In 2010 Jackson LJ presented his much publicised "Review of Civil Litigation Costs: Final Report". It was his aim to reform the draconian 'winner pays all' approach to costs in fast track personal injury cases which he feels is a "recipe for runaway costs" in order to make way for a fairer and pre-emptive approach whereby costs would be controlled from the outset. It was hoped that this, in turn, would promote proportionality and access to justice.
The upshot of Jackson LJ's proposals was the introduction of fixed recoverable costs in some personal injury cases up to the value of £25,000 and costs budgeting in all cases above £25,000, with the latter being controlled by the court.
Now that the 2010 reforms have become firmly established, the time has come for the reforms to grow and develop and accordingly Jackson LJ has set out the next stage in costs management in his "Review of Civil Litigation Costs: Supplemental Report fixed Recoverable Costs" dated July 2017.
In the Supplemental Report, Jackson LJ makes two key proposals:
1. extending the fixed recoverable costs regime (FRC) to cover all types of cases in the fast track - including holiday sickness and noise induced hearing loss claims, and non-personal injury claims such as defended debt cases, tracked possession claims, housing disrepair and other money claims.
2. imposing a fixed recoverable costs regime on cases with values in excess of £25,000.
Initially, it was thought that the further reforms would see fixed costs applying to all cases with a value of up to £250,000. However, following extensive consultation, Jackson LJ has reined in his proposals to reflect the fact that a large proportion of the legal profession consider that multi track cases are "so varied in character that they do not lend themselves to any rigid costs matrix".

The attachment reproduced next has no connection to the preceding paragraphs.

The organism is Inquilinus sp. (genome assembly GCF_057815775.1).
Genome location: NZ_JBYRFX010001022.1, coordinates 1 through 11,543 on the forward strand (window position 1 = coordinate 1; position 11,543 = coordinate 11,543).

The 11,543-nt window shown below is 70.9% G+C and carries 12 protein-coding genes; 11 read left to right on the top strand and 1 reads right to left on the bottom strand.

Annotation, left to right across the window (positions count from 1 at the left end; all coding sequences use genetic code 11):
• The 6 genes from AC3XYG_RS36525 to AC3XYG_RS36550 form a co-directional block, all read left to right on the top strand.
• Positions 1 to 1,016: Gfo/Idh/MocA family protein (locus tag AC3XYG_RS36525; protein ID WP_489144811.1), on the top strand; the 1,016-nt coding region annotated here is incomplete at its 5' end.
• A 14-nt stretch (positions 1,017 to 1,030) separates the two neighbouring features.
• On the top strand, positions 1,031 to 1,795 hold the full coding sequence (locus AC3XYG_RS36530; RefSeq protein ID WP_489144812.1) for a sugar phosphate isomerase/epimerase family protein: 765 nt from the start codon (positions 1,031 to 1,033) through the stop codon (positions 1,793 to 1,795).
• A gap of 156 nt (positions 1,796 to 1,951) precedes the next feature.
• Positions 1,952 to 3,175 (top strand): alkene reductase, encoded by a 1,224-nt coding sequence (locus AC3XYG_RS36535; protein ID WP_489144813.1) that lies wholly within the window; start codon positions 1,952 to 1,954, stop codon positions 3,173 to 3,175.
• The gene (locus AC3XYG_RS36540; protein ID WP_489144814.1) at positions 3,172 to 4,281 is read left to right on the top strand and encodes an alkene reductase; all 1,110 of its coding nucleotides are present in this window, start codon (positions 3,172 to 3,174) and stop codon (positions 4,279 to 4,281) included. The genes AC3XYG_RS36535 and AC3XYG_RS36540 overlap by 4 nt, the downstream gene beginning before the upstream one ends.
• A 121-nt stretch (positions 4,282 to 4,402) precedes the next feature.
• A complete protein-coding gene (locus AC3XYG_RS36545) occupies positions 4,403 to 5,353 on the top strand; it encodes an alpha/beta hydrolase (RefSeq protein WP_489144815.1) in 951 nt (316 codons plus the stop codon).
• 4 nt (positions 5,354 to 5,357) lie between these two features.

The consultation has led Jackson LJ to recommend the introduction of a new "intermediate track" which will encompass claims between £25,000 and £100,000. The proposed procedure for these cases will include a trial of no more than three days, with no more than two expert witnesses giving oral evidence on each side.
Within the "intermediate track", Jackson LJ proposes a streamlined procedure and a grid system of FRC which includes four 'complexity bands' to reflect the amount of work. The costs recoverable will naturally be scaled accordingly.
Unsurprisingly, mesothelioma and other asbestos related lung disease claims are to be excluded from the intermediate track, as are clinical negligence claims, multi-party cases, actions against the police, child sex abuse claims and intellectual property cases. Furthermore, a case allocated to the intermediate track initially can potentially be taken out of it if the nature of the case changes fundamentally.
Jackson LJ has also made it clear that any reforms that he proposes must fit with other civil justice initiatives, including the whiplash reforms and the increase in small claims personal injuries limit.
It remains unclear when a consultation on the reforms will begin, albeit the suggestion is that implementation may not take place until October 2019, a period of 12 months after it was first expected.
If Jackson LJ's most recent proposals are accepted, he recommends a review after four years, at which point consideration should be given to extending the intermediate track to include monetary claims above £100,000 and claims for non-monetary relief. However Jackson LJ is expected to retire in March 2018 and it is not yet known who will take over his reform responsibilities. It remains to be seen what will come of his most recent proposals and whether his successor will drive the civil cost reforms forward with the same zest and ambition witnessed under Jackson LJ's tenure.